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The shareholders who own 55% of Scandium International's 316.3 million issued shares and who do not have a seat at the boardroom table, and thus rely on bread crumbs the CEO drops inside the company's 10K and 10Q filings, of which the next one is not due until August 16, have been treated to fresh bread crumbs by Rio Tinto and Barrick to keep their hopes alive. On June 17, 2021 Rio Tinto announced that it has started operations at a new commercial scale demonstration plant at its Rio Tinto Fer et Titane facility in Sorel-Tracy in Quebec. The plant, which will produce 3 tpa of scandium oxide, was built at a cost of $6 million in less than 6 months. It has a modular design and Rio Tinto is already contemplating expansion of capacity. Rio Tinto revealed its scandium recovery plan in May 2021 a week after SCY put out a press release about its plan recover critical metals from the raffinate generated by SXEW copper oxide mines. Apart from grudgingly conceding that the US Patent Office granted a patent on April 27, 2021 for recovering scandium with its CMR method (an application covering a much bigger list of metals is still pending), SCY has published no further news about its efforts to secure a hosting site for its CMR plan. The Rio Tinto news that it is now in the scandium production business is very good news for SCY even if it never gets its CMR plan off the ground, for Rio Tinto's upside output limit from Lac Tio ore processed at Sorel-Tracy is about 50 tpa scandium oxide. And that means if Rio Tinto cracks the scandium offtake market chicken-egg problem by incrementally ramping up scandium supply, it had better start thinking soon about from where it can secure primary, scalable scandium supply before sleepy Alcoa wakes up and buys out SCY. Nyngan already has a mining lease for a 35 tpa output and can be scaled up to 125 tpa.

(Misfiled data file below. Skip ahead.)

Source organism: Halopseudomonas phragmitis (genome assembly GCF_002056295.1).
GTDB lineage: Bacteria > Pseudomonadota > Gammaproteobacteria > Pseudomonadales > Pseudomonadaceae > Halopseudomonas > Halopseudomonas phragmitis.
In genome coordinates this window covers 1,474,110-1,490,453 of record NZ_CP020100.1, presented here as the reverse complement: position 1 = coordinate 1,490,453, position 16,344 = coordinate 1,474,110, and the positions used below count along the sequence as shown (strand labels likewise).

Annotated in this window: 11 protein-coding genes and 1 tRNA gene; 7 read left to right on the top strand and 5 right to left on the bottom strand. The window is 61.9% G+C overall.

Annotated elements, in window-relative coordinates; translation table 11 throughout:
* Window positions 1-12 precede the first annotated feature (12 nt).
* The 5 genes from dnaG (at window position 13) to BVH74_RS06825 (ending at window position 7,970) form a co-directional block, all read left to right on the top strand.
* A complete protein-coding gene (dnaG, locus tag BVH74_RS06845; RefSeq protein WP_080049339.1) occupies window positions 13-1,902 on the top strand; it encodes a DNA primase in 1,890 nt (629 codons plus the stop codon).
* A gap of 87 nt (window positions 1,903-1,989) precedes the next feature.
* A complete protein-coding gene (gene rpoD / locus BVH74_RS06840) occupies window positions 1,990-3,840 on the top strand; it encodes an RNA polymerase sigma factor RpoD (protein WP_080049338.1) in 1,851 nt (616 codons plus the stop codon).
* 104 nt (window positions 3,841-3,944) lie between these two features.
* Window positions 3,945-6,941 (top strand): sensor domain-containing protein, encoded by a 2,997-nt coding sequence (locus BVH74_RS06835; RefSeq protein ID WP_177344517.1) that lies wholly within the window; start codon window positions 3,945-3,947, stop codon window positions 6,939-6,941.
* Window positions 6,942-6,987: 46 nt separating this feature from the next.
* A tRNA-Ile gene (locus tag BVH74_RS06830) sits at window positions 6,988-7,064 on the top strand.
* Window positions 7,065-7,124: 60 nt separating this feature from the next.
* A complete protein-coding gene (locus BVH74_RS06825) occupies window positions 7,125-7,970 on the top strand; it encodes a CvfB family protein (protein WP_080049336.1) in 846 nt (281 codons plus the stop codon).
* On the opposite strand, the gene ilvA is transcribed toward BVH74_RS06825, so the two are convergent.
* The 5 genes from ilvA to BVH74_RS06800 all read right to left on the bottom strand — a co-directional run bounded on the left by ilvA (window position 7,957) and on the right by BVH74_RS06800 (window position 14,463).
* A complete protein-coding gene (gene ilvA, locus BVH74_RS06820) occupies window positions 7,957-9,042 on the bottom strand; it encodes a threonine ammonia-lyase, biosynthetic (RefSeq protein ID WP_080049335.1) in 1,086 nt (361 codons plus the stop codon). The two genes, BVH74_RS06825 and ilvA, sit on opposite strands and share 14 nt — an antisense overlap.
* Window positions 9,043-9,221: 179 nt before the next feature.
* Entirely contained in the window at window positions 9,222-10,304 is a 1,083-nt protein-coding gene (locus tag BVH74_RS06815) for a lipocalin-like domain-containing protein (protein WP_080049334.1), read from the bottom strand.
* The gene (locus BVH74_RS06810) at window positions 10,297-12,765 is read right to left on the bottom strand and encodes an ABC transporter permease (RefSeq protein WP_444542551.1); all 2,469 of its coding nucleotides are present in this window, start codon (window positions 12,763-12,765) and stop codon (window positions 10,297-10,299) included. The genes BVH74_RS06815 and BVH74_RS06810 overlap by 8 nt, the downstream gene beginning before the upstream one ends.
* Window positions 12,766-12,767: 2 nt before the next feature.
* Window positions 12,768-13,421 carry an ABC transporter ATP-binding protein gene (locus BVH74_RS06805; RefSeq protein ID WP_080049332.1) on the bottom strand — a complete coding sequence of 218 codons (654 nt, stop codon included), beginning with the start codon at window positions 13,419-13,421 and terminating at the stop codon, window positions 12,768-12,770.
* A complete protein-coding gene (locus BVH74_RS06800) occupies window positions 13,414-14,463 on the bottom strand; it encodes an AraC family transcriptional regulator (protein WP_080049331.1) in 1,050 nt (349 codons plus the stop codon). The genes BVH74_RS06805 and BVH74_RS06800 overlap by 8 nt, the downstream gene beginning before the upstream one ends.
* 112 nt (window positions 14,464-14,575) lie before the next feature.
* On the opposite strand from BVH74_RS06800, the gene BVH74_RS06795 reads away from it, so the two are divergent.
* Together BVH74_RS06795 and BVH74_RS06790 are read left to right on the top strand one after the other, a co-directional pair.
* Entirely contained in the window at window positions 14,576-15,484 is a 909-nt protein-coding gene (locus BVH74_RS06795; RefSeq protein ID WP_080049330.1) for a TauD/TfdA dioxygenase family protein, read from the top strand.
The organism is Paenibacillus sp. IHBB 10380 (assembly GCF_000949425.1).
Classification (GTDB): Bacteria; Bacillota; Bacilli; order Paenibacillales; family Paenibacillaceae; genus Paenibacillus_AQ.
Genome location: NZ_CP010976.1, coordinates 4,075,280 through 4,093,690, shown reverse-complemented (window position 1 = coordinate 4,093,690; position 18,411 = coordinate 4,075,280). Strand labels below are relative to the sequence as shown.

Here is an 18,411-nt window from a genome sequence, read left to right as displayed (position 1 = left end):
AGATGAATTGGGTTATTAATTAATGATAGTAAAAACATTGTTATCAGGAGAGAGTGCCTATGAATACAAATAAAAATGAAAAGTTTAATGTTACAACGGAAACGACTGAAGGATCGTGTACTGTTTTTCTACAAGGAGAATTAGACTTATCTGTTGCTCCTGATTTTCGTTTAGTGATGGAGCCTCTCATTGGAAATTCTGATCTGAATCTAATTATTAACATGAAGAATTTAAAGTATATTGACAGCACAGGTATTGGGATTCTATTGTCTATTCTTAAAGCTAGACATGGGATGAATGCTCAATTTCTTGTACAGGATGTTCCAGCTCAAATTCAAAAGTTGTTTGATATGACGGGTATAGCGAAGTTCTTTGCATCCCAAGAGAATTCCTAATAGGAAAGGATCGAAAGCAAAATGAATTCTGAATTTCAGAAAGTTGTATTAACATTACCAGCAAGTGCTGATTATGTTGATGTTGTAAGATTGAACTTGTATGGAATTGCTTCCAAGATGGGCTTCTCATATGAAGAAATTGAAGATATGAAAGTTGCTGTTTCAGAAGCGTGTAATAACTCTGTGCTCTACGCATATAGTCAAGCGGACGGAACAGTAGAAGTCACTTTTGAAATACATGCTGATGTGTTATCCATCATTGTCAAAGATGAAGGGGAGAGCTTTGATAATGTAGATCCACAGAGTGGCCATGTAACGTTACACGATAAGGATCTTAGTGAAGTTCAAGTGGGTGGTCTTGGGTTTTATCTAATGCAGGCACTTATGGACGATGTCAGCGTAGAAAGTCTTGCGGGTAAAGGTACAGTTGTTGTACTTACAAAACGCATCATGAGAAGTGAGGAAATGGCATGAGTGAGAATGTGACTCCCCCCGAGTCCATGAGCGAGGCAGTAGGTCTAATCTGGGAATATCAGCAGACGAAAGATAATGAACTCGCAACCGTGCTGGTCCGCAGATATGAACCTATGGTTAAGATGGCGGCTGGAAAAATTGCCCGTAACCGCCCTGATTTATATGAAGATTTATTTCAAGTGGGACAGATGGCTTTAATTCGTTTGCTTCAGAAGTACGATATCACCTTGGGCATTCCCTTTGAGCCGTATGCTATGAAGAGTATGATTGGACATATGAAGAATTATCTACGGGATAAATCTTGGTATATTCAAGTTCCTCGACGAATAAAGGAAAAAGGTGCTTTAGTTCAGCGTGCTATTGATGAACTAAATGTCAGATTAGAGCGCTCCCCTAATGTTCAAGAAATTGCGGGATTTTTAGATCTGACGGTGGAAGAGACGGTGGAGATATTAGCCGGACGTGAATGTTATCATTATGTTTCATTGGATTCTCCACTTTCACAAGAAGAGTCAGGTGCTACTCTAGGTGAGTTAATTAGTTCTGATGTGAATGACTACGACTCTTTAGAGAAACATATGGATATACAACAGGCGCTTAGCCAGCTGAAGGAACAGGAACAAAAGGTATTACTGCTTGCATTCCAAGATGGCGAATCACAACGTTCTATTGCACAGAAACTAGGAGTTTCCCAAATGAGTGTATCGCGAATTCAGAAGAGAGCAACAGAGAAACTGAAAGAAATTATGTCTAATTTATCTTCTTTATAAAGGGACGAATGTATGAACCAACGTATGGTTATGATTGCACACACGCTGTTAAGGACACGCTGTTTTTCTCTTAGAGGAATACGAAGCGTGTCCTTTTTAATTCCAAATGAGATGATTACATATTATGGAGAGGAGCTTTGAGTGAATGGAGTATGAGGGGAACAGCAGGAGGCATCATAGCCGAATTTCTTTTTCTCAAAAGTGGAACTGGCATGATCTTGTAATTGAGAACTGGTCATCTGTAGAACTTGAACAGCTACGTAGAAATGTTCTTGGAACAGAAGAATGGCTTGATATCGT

SCY's 2014 press release about its Honeybugle discovery south of Nyngan included enough bread crumbs to allow one to do a rough back of the napkin resource estimate which suggests Honeybugle could be bigger and richer than Nyngan. I've done a speculative DCF analysis of a 1,000 tpd Honeybugle scenario that borrows the Nyngan expansion scenario cost structure and it is safe to say that for SCY shareholders it is a good thing a more swift-footed junior willing to promote its story does not own Honeybugle. The Rio Tinto bread crumbs suggest that SCY should just stop wasting money pretending to be working on a CMR hosting deal and simply spend a few dollars on producing a resource estimate for Honeybugle and a metallurgical study to confirm that it is the same laterite ore as Nyngan. And wait for the buyout auction to begin. But Barrick provided some bread crumbs on its May 25, 2021 Nevada Gold Mines Investor Day which strongly indicate that SCY's CMR plan has made huge progress. Listen to the 8:47 minute Phoenix Video. Barrick first mentioned a critical metals recovery study with a "local partner" in its Q1 2021 presentation but did not mention the target metals nor the partner's name. That allowed the SCY CEO during the junior's AGM to answer a question by a member of the 55-percenter shareholder class with a dismissal that the partner could be anybody. Yet in the video Megan states that the Phoenix CMR study has identified zinc, nickel, cobalt and scandium as recoverable from the SXEW circuit's raffinate. Not only does that rule out any party but SCY, for who else would bother to recover a metal with an annual market of less than 25 tonnes worth only $50 million? It is very unlikely that Barrick's CEO Mark Bristow wants to compete with Rio Tinto in developing the Al-Sc alloy offtake market, but doing so incrementally with the help of its own master alloy proficiency is most certainly SCY's goal. But the really tasty bread crumb in this news is that the study is far enough along for Barrick and SCY to have identified zinc, nickel and cobalt as key target metals. Each deposit has a unique composition for which a leaching agent has been optimized, which means each mine's raffinate will have a unique collection of other metals unintentionally dissolved. The purpose of the study is to establish what SCY's ion exchange method can commercially recover from the raffinate, and that takes time, which obvious has already taken place or Megan wouldn't be talking specific metals. But why would Bristow publicly talk about this if a hosting deal still has to be negotiated with the SCY CEO who is a notorious over-optimizer and who just might play hardball with Bristow, potentially leaving him exposed to accusations by Barrick shareholders that he is fishing for fake ESG credits? My guess is that Barrick and SCY already have a deal in principle that both see as a win-win, and when the timing is right it will be inked and disclosed. So while SCY may have other reasons for feeding its 55-percenters tiny bits scraped off a stale Christmas cookie, Barrick is quite comfortable handing out an entire loaf of fresh baked bread. The graphics above show what Honeybugle is potentially worth, while the one below shows what the Nyngan expansion scenario is worth. Obviously Honeybugle would be developed many years later as scandium demand ramps toward 1,000 tpa Sc2O3, so you cannot stack these valuations, but if scandium demand reaches a tipping point where it can start going exponential, the market will start telescoping future value into a current, much higher stock price.